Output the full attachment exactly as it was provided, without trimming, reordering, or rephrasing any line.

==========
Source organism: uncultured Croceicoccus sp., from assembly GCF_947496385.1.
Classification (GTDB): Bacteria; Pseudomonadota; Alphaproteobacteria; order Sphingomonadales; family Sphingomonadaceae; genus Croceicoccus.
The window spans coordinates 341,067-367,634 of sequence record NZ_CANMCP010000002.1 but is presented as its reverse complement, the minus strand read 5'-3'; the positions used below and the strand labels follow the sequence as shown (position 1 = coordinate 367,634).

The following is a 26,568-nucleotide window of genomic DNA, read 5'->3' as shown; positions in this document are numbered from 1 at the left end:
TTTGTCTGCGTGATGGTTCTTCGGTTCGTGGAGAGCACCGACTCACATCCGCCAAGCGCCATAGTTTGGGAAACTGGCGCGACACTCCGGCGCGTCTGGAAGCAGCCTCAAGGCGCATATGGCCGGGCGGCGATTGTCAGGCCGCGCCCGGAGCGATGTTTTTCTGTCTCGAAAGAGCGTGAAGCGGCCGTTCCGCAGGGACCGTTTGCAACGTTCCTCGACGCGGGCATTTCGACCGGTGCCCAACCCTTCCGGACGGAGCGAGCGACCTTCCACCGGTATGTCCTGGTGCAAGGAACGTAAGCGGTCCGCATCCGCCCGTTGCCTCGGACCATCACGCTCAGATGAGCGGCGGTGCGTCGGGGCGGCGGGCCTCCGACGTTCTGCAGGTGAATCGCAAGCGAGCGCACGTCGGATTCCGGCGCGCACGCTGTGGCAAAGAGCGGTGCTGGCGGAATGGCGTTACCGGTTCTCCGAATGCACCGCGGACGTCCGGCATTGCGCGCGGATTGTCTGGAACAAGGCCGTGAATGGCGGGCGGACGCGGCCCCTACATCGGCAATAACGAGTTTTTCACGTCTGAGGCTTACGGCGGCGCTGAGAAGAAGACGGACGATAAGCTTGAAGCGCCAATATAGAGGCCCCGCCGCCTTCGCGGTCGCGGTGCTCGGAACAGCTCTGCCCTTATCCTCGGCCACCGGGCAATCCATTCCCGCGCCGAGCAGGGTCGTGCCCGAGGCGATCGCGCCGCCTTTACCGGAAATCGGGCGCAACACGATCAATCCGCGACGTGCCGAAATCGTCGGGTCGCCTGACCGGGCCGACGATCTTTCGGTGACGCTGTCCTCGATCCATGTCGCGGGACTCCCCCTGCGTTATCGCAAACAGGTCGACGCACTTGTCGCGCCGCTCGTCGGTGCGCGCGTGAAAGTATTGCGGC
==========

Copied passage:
Source organism: uncultured Croceicoccus sp., from assembly GCF_947496385.1.
Classification (GTDB): Bacteria; Pseudomonadota; Alphaproteobacteria; order Sphingomonadales; family Sphingomonadaceae; genus Croceicoccus.
The window spans coordinates 341,067-367,634 of sequence record NZ_CANMCP010000002.1 but is presented as its reverse complement, the minus strand read 5'-3'; the positions used below and the strand labels follow the sequence as shown (position 1 = coordinate 367,634).

The following is a 26,568-nucleotide window of genomic DNA, read 5'->3' as shown; positions in this document are numbered from 1 at the left end:
TTTGTCTGCGTGATGGTTCTTCGGTTCGTGGAGAGCACCGACTCACATCCGCCAAGCGCCATAGTTTGGGAAACTGGCGCGACACTCCGGCGCGTCTGGAAGCAGCCTCAAGGCGCATATGGCCGGGCGGCGATTGTCAGGCCGCGCCCGGAGCGATGTTTTTCTGTCTCGAAAGAGCGTGAAGCGGCCGTTCCGCAGGGACCGTTTGCAACGTTCCTCGACGCGGGCATTTCGACCGGTGCCCAACCCTTCCGGACGGAGCGAGCGACCTTCCACCGGTATGTCCTGGTGCAAGGAACGTAAGCGGTCCGCATCCGCCCGTTGCCTCGGACCATCACGCTCAGATGAGCGGCGGTGCGTCGGGGCGGCGGGCCTCCGACGTTCTGCAGGTGAATCGCAAGCGAGCGCACGTCGGATTCCGGCGCGCACGCTGTGGCAAAGAGCGGTGCTGGCGGAATGGCGTTACCGGTTCTCCGAATGCACCGCGGACGTCCGGCATTGCGCGCGGATTGTCTGGAACAAGGCCGTGAATGGCGGGCGGACGCGGCCCCTACATCGGCAATAACGAGTTTTTCACGTCTGAGGCTTACGGCGGCGCTGAGAAGAAGACGGACGATAAGCTTGAAGCGCCAATATAGAGGCCCCGCCGCCTTCGCGGTCGCGGTGCTCGGAACAGCTCTGCCCTTATCCTCGGCCACCGGGCAATCCATTCCCGCGCCGAGCAGGGTCGTGCCCGAGGCGATCGCGCCGCCTTTACCGGAAATCGGGCGCAACACGATCAATCCGCGACGTGCCGAAATCGTCGGGTCGCCTGACCGGGCCGACGATCTTTCGGTGACGCTGTCCTCGATCCATGTCGCGGGACTCCCCCTGCGTTATCGCAAACAGGTCGACGCACTTGTCGCGCCGCTCGTCGGTGCGCGCGTGAAAGTATTGCGGC